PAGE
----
No solicitations, spamming or advertisements are allowed. Readers may post links to other informational websites that are relevant to the topic at hand, but please do not link to objectionable material.
 
We may remove messages that are unrelated to the topic, encourage illegal activity, use all capital letters or are unreadable.
 

Messages that are flagged by readers as objectionable will be reviewed and may or may not be removed. Please do not flag a post simply because you disagree with it.

Sponsored by
ADVERTISEMENT
Subscribe to Indiana Lawyer
  1. Why in the world would someone need a person to correct a transcript when a realtime court reporter could provide them with a transcript (rough draft) immediately?

  2. If the end result is to simply record the spoke word, then perhaps some day digital recording may eventually be the status quo. However, it is a shallow view to believe the professional court reporter's function is to simply report the spoken word and nothing else. There are many aspects to being a professional court reporter, and many aspects involved in producing a professional and accurate transcript. A properly trained professional steno court reporter has achieved a skill set in a field where the average dropout rate in court reporting schools across the nation is 80% due to the difficulty of mastering the necessary skills. To name just a few "extras" that a court reporter with proper training brings into a courtroom or a deposition suite; an understanding of legal procedure, technology specific to the legal profession, and an understanding of what is being said by the attorneys and litigants (which makes a huge difference in the quality of the transcript). As to contracting, or anti-contracting the argument is simple. The court reporter as governed by our ethical standards is to be the independent, unbiased individual in a deposition or courtroom setting. When one has entered into a contract with any party, insurance carrier, etc., then that reporter is no longer unbiased. I have been a court reporter for over 30 years and I echo Mr. Richardson's remarks that I too am here to serve.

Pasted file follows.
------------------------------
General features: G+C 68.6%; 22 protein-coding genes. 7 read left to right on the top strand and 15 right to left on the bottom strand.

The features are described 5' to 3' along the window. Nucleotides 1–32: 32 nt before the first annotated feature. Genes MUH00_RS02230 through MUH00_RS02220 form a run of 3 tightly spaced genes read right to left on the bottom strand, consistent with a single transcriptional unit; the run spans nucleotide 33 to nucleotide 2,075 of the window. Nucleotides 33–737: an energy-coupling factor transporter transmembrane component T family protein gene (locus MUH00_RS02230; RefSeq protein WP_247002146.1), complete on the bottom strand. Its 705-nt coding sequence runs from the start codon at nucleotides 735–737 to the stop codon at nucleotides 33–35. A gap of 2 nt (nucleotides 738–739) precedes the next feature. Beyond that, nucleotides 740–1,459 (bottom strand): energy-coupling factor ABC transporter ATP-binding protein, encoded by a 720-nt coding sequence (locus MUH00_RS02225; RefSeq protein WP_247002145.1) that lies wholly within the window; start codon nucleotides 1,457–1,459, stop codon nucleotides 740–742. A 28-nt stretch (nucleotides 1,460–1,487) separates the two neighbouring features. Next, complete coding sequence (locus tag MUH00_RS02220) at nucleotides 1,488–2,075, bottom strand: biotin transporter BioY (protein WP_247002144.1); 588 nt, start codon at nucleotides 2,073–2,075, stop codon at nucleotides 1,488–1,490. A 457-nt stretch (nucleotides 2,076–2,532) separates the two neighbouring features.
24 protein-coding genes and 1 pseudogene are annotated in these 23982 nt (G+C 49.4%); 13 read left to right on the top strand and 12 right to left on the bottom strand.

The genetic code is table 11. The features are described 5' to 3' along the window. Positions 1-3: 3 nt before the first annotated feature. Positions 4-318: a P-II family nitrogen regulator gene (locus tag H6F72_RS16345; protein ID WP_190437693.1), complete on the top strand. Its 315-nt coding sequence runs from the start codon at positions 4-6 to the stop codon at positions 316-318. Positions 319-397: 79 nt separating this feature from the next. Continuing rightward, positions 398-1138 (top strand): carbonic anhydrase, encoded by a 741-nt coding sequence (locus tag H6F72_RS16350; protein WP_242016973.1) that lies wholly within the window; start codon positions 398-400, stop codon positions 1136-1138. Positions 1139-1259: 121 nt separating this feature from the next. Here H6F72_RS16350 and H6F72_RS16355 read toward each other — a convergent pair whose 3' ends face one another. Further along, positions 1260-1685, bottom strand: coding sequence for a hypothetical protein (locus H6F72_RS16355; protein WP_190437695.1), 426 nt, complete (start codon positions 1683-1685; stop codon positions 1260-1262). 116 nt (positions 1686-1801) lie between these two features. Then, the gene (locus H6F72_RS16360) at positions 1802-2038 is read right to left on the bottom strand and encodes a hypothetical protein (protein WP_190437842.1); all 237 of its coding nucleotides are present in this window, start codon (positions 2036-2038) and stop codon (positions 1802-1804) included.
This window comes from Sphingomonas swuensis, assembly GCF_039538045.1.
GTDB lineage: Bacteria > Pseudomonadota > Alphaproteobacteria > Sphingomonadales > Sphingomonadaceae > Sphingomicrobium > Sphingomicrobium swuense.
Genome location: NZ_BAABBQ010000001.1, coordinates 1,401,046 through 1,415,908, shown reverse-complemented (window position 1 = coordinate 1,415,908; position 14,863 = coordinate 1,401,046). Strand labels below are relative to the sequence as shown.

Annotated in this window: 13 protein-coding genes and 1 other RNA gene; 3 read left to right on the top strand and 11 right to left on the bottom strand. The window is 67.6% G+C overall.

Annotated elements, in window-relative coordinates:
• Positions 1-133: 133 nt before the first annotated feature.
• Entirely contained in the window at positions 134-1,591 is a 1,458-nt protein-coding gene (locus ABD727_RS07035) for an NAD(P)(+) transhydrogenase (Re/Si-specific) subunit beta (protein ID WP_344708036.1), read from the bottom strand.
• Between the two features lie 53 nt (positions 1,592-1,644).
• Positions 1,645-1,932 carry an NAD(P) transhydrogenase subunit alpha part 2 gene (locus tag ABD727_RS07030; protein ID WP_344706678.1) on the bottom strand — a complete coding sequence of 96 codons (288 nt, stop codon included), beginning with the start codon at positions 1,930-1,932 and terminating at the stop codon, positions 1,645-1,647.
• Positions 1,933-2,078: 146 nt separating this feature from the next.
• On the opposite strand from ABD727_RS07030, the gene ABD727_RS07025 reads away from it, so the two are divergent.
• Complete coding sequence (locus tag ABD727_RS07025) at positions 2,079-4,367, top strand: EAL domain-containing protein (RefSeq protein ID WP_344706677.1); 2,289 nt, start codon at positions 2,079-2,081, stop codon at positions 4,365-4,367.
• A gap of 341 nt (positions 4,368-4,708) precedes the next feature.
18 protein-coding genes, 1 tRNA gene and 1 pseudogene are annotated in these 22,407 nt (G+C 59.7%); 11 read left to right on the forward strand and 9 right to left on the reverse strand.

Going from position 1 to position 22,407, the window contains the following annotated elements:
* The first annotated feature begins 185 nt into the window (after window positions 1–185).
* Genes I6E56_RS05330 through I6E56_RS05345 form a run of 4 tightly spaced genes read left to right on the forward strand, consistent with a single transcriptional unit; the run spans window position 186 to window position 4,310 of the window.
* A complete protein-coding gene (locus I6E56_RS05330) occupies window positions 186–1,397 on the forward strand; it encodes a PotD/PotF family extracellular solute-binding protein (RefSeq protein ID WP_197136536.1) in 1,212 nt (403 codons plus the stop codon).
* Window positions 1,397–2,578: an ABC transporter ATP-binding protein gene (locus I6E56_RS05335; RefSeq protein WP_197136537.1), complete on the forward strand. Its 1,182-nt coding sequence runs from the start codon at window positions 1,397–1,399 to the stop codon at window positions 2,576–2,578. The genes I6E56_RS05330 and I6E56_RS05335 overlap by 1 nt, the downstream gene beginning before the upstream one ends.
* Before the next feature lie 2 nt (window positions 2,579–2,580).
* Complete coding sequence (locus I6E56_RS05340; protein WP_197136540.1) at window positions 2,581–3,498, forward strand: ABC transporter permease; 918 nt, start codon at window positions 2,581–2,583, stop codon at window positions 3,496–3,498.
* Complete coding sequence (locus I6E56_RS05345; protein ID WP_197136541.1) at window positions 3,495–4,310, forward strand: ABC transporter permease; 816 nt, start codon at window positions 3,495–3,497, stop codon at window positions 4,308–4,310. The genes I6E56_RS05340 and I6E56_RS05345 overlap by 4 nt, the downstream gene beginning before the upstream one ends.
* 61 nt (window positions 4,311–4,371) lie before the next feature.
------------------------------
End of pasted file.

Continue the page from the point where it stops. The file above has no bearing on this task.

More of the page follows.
3. A competitive bid process is ethical and appropriate especially when dealing with government agencies and large corporations, but an ethical line is crossed when court reporters in Pittsburgh start charging exorbitant fees on opposing counsel. This fee shifting isn't just financially biased, it undermines the entire justice system, giving advantages to those that can afford litigation the most. It makes no sense.

  4. "a ttention to detail is an asset for all lawyers." Well played, Indiana Lawyer. Well played.

  5. I have a appeals hearing for the renewal of my LPN licenses and I need an attorney, the ones I have spoke to so far want the money up front and I cant afford that. I was wondering if you could help me find one that takes payments or even a pro bono one. I live in Indiana just north of Indianapolis.

ADVERTISEMENT